Achilles Heel of Wireless?

You’ve got to love technology. It can be friend or foe, depending on how well one can wield its power. Alternative offerings such as Skype, Toktumi and other VoIP services will undoubtedly place downward pressure on wireless service plans. While this is bad news for wireless carriers, it is excellent news for consumers. The main objective of these services is to bypass your carrier’s network, and allow your monthly allowance of minutes to go untouched.
This is great news for small businesses looking for cost cutting alternatives. On the flip side, wireless carriers will surely hemorrhage at the notion of such an option. Somewhere in a corner office sits a telecommunications executive in the process of formulating a strategy that will (at the very least) neutralize the dire implications of such a service. If this is the case, chances are it is much too late for combative strategy. Executives are generally well-paid to be forward thinkers, which mean the pay-for-minutes business model should have manifested on their commodity radars long ago.
One of my graduate school professors wisely told me to always look to the outer-fringes of society for new and emerging technologies. Open-source software such as Linux and most recently Google’s Android have long been familiar mainstays with technophiles. Only until recently, has there been a commercialized push to promote open-source technology. If successful, proprietary technologies will become irrelevant, along with companies that cling stubbornly to them. For wireless carriers, Microsoft Latest Technologies 2019 it must be horrifying to think that billions of network investment and marketing campaign dollars could potentially be wasted because of one individual with ideas, a laptop and programming knowledge. This continuing equilibrium embodies the central theme in Thomas Friedman’s 2005 book The World Is Flat. The entire wireless industry could severely be crippled if end-users have the option to completely bypass wireless carriers and purchase their devices directly from manufacturers.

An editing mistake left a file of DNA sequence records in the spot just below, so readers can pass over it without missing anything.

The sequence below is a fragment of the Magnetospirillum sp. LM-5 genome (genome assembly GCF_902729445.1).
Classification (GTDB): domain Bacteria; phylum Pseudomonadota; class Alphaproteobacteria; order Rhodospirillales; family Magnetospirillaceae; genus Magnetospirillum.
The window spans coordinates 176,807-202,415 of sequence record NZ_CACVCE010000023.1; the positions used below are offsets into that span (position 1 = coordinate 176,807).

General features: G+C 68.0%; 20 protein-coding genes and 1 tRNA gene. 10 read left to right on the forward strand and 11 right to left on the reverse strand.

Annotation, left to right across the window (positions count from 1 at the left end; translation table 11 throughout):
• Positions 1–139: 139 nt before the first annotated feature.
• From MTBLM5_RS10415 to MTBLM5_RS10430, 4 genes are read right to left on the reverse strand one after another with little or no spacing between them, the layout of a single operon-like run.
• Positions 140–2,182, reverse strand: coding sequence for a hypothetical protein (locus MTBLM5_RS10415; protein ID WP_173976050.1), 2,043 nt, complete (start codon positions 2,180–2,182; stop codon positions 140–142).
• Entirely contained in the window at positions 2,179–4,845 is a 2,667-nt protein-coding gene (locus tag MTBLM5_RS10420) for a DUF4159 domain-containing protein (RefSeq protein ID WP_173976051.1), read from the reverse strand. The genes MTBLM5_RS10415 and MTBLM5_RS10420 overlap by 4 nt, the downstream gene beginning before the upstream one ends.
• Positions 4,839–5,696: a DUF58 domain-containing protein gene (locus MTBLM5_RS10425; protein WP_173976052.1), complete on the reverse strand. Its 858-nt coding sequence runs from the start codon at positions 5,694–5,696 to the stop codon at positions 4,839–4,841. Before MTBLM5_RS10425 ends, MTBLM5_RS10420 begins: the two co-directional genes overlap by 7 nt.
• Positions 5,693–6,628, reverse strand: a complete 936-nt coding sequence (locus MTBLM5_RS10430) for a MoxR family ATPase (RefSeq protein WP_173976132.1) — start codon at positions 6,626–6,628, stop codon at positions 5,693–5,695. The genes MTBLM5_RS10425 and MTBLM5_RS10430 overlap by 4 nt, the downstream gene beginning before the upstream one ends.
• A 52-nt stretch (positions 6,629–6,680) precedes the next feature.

It is not far from reality, especially since a plethora of “me-too” applications will undoubtedly fuel the VoIP revolution. If wireless carriers are to remain relevant their walls should be receptive to the pulse of its customers and emerging technologies. Since most wireless carriers are moving away from relying on voice revenue, it may worth outsourcing the voice It Support Job Description Template component to smaller VoIP operations. Wireless carriers can then allocate more resources toward providing more robust data services to its customer base. Otherwise bankruptcy and liquidation could result. Open-source programmers are the true 800 pound gorillas in the room, and they will find themselves at the helm of this inevitable monumental power shift.

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